Worcester pubs we had one or maybe twenty two in for the road

Worcester pubs we had one or maybe twenty two in for the road

There are pub crawls and pub crawls for alcoholics, but few can match Worcester’s seriously misnamed challenge, The Cross to Shrub Hill Run. It definitely wasn’t a “run”.

In the end, the contestants were lucky enough to be able to stand, let alone walk, and it took the constitution of a sponge to get well past the two-thirds mark. In fact, it was probably a sickly stagger before that.

The endeavor dates back to the turn of the 19th and 20th centuries and involved navigating all 22 licensed premises on the route through the borough of Lowesmoor from the junction at The Cross to the railway station at Shrub Hill.

Apparently you’d be a man if you could put a pint in each one, keep going and reach Shrub Hill upright. Anyone who could still read the timetable was superhuman. In the Victorian/Edwardian street creed, it became the ultimate test of manhood.

The pubs to be negotiated were Hollybush, Packhorse, Dog and Duck, Imperial, Old Yorkshire House, Old Falcon, the Union, Crown and Anchor, Boat Inn, Black Horse, Alma, the Express, Turks Head, the Swan, the Navigation , Lansdowne , West Midland Arms, Prince of Wales, Railway Arms, Midland Arms, Great Western Vaults and The Ram. Most of them are long gone.

Lowesmoor was originally called “Loosemoor” because it was an area of ​​poorly drained soil east of the city center that was home to many of Worcester’s growing working class.

Narrow streets created a network of terraced and semi-detached houses and, as is so often the case, there was a lively sense of neighborhood.

More than 20 years ago, the originator of this column, the legendary Mike Grundy, interviewed 80-year-old Jim Tunstall, who was born and raised in Lowesmoor, and the following is just part of a firsthand nostalgic gem.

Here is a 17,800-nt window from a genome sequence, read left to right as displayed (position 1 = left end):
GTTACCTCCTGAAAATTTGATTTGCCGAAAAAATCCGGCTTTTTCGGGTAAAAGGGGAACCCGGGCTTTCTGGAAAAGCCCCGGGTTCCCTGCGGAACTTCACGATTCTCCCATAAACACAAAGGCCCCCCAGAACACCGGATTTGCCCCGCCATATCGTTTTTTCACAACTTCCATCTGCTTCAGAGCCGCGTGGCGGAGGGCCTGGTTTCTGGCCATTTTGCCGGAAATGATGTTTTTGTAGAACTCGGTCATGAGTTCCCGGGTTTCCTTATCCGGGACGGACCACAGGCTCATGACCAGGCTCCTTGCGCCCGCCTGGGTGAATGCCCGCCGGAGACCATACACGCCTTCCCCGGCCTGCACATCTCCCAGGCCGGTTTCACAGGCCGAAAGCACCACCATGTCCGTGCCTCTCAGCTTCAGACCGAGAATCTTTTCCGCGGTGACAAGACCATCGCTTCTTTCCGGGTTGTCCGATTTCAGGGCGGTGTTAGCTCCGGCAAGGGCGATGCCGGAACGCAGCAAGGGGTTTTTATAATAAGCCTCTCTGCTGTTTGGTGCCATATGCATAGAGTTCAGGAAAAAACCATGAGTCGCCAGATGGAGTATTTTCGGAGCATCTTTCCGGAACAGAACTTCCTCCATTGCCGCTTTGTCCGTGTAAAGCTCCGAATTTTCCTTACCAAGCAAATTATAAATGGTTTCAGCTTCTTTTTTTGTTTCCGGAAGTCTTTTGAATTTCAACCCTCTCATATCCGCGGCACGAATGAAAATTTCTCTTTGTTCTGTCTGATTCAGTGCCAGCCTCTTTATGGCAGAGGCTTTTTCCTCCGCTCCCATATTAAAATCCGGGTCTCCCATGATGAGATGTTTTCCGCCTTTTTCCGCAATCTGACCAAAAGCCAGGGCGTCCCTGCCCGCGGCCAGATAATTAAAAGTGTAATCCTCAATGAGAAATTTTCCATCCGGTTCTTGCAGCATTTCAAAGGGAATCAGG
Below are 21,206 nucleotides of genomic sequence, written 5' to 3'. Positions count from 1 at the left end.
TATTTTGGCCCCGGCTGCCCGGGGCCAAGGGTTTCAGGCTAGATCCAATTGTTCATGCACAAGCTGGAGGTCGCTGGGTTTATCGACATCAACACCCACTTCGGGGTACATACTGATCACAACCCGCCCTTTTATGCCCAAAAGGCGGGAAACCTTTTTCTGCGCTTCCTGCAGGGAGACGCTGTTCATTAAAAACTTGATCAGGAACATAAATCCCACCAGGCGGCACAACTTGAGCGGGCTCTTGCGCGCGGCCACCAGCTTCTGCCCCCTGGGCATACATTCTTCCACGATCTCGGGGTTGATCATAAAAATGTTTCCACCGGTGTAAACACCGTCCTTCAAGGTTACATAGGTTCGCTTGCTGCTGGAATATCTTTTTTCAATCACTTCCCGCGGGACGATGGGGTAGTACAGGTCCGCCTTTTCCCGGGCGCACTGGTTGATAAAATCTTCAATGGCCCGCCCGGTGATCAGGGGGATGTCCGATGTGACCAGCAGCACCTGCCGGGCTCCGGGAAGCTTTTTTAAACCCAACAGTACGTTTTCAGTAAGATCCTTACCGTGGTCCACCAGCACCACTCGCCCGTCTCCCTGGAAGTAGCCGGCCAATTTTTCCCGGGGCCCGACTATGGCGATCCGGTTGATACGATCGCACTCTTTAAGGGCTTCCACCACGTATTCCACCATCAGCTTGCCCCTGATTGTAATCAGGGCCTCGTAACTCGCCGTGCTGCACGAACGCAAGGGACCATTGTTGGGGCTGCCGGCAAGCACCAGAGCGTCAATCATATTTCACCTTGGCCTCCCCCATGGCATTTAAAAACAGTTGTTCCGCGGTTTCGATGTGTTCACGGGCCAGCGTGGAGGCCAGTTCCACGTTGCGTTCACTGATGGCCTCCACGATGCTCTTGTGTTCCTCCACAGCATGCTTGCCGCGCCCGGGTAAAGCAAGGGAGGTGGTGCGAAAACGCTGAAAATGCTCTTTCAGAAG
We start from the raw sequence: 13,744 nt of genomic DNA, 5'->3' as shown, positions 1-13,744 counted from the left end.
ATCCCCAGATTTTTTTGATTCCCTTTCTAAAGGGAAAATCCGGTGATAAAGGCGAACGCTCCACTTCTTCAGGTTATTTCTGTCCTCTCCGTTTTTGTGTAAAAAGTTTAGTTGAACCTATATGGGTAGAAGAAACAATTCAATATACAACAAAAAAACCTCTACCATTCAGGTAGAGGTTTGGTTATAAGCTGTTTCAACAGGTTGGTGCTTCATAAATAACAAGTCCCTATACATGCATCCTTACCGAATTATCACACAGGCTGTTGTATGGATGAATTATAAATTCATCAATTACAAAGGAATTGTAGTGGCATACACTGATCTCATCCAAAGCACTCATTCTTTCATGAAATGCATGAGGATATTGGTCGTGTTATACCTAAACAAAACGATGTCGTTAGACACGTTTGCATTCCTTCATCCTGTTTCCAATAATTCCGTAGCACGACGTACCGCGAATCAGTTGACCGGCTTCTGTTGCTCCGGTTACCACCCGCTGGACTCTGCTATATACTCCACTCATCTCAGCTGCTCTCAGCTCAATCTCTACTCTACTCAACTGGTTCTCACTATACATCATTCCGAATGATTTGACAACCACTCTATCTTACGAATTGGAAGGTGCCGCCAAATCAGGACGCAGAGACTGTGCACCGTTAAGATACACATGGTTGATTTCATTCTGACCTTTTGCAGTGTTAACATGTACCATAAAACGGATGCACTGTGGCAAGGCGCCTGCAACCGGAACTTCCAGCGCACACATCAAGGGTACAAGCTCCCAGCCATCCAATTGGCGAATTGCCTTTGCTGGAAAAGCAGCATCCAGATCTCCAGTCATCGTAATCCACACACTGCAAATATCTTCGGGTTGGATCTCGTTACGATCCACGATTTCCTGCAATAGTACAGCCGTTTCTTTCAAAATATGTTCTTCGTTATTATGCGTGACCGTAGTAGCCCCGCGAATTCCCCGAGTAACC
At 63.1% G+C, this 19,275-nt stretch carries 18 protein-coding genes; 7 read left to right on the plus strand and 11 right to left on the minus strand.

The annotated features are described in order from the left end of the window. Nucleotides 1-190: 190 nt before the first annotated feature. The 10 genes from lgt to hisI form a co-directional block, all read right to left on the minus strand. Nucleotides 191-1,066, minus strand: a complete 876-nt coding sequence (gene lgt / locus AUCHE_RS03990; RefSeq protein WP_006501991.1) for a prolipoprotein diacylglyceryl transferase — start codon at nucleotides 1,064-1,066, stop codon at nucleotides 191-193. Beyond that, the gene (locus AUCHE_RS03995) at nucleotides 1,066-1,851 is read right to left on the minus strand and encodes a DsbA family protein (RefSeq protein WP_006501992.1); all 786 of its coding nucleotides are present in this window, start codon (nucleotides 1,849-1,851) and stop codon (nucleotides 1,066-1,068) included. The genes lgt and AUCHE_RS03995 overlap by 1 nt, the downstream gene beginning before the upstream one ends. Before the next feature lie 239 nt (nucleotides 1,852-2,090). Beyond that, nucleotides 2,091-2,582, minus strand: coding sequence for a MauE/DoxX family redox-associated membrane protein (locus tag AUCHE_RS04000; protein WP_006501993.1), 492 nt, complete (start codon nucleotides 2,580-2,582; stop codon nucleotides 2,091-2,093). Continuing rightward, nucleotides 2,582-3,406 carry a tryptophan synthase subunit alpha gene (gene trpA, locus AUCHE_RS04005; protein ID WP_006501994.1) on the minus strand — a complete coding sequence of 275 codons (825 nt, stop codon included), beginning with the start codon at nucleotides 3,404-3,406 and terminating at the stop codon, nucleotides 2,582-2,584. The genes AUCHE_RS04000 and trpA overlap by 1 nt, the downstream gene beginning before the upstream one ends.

Jim said to Mike, “The houses were separated by narrow corridors and had a back yard and a garden. There were only two outside toilets between four houses and we had to walk down six steps and across the yard to them, using a candle to light the way after dark.

“Our house on St. Martin’s Street had a basement where the coal was stored and cooked, a sitting room and four bedrooms. Although times were hard in the 1920s and 30s, life was pretty good for us as a family, because luckily our dad was always working, he was a printer at Ebenezer Baylis.

“He was quite a strict Victorian and we always had to wear aprons to Sunday lunch and only sit at the table and leave him when he ordered us to.

“Previously, apples were delivered to Hill Evan’s huge vinegar factories in Lowesmoor by carts and these loads were lifted into an attic with a lift. As children we sometimes stole an apple or two. Nearby was the big yard of Winwoods, the big moving company. There were stables for Shire horses, several wagons, and a barn with a hayrack.”

The lamplighter was also an integral part of life in the area and Jim had fond memories of the trams that used to run through Lowesmoor.

Handy for those coming home who haven’t completed the Cross to Shrub Hill Run.

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